In these two dances Shineflug seems content to maintain a casual connection with the music, which exists for the most part as a kind of wash behind the dancers, a ground for their figures. But in Falls of Rough, Shaun Gilmore, CMC's associate director and other resident choreographer, aims for--or perhaps falls into--a more exact correlation with the music, a compilation of pieces by Bobby McFerrin, Wally Badarou, the Gyuto Monks, and Brotzman/Laswell. Especially in the dance's first section, to McFerrin's "Thinking About Your Body," the dancers' synchrony with the music's beats fairly punches us in the gut--because so far in this concert there hasn't been that explicit connection. Later, when each of three dancers rests her chin on her fist (in The Thinker's pose), then shifts to the other fist in unison with the others and with the music, there's a satisfying click for the viewer.
A five-year-old's suggestive but nonsensical metaphor included in the program is apparently meant to "illuminate" Falls of Rough. Clearly the dance has a circus motif, providing one or another of its six performers (Derrik Harris, Lori Helfand, Kay Wendt LaSota, Toby Lee, Sheehan, and Willberg) the occasional opportunity to don a ringmaster's swallow-tailed coat or a clown's big red nose or fiery bouffant wig. LaSota "rides" two ponies at once, one foot on the back of each hunched-over dancer, straddling the air with the help of two long, long canes. There are Punch and Judy antics and the flubbering lips of horses blowing, but the dreamlike whimsy Gilmore pursues eludes her. Or perhaps it's more accurate to say that the whimsy goes nowhere. The dance's pieces, including its piecemeal music, are effective in spots, but they just don't add up.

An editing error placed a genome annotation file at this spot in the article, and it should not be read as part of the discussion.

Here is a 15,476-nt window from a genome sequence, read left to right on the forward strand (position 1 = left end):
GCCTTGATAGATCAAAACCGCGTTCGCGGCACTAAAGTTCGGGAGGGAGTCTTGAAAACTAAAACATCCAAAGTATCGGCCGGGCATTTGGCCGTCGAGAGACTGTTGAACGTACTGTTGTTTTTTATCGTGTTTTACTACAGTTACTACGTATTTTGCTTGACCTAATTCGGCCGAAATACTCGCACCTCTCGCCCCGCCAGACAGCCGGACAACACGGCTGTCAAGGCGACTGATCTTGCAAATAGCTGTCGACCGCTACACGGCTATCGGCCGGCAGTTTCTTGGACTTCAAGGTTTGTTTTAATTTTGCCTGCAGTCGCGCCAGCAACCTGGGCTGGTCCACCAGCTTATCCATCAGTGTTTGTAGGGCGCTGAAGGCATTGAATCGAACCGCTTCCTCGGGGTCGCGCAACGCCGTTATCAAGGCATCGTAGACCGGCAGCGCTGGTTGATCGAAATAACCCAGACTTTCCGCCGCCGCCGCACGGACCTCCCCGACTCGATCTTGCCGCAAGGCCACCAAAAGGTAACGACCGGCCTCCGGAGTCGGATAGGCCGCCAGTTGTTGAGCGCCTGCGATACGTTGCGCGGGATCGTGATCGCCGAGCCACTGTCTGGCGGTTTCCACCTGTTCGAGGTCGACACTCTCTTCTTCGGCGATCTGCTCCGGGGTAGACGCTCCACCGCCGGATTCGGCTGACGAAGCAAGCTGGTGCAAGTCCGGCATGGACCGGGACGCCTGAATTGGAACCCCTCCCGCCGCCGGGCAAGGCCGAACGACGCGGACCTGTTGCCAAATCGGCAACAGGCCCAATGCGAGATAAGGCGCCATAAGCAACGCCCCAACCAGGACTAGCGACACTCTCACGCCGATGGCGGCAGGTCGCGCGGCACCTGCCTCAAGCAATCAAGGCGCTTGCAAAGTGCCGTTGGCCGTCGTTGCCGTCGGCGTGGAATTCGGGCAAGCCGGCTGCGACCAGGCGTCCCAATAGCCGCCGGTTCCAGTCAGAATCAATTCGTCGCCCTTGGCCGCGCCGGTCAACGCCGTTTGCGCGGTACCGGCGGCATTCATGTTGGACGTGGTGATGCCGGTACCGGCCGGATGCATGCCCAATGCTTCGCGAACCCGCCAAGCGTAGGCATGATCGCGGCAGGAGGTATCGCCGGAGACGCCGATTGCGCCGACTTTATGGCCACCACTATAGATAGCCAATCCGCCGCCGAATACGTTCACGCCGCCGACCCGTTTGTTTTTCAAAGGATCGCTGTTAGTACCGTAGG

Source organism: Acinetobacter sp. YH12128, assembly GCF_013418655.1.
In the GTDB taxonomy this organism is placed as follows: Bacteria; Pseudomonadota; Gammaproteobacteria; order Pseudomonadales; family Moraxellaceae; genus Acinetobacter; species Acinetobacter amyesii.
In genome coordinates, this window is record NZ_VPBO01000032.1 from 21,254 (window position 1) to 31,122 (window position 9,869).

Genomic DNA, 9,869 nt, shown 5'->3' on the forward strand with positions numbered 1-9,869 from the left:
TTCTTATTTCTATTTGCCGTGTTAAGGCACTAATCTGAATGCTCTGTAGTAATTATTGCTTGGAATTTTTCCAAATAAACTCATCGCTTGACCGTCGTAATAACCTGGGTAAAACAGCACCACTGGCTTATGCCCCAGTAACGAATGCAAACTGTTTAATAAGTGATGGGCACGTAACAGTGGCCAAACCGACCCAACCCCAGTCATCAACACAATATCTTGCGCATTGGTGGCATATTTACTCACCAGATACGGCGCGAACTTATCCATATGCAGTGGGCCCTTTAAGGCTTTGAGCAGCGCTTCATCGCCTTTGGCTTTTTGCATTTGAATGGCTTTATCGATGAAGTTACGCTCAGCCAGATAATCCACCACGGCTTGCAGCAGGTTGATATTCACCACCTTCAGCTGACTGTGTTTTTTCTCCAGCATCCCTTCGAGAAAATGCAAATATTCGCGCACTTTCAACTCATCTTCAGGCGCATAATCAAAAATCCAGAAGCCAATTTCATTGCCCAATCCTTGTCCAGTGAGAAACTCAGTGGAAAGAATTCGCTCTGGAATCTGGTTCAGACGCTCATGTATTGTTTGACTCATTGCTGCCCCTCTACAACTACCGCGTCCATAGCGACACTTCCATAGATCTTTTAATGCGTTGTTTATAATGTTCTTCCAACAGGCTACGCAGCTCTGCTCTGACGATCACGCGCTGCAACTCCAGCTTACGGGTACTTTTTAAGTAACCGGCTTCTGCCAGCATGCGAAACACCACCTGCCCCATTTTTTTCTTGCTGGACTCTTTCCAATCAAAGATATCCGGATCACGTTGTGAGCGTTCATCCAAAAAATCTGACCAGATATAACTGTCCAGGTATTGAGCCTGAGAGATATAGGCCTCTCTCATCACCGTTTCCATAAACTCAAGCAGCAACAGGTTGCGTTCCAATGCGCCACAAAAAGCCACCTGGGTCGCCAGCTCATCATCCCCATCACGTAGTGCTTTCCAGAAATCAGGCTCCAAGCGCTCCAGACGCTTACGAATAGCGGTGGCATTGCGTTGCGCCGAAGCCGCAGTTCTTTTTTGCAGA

Shineflug's third piece, a premiere called Different Trains that closes the program, seems literally propelled by its urgent music--Steve Reich's composition of the same name. Here Shineflug harnesses her dancers to the score, whose bustling rhythms sometimes simulate the puffing of a train and its commanding, indignant whistles. No one who hears this music can resist its propulsions, which are like a great wind forcing the listener through the piece.
Shineflug frankly relies on Reich's masterpiece, not only on its moment-by-moment excitement but on its overall structure. A "narrator" dressed in 40s attire (Shineflug herself) explains in the opening the basis of this work: As a child in the 40s, Reich spent long hours on the trains that run between New York and Los Angeles, traveling back and forth between the homes of his divorced mother and father. When he'd grown up, it occurred to him that, as a Jew, if he'd been living in Europe he might well have ridden very different trains. He blends the two experiences, the remembered trains and the imagined ones, in this music.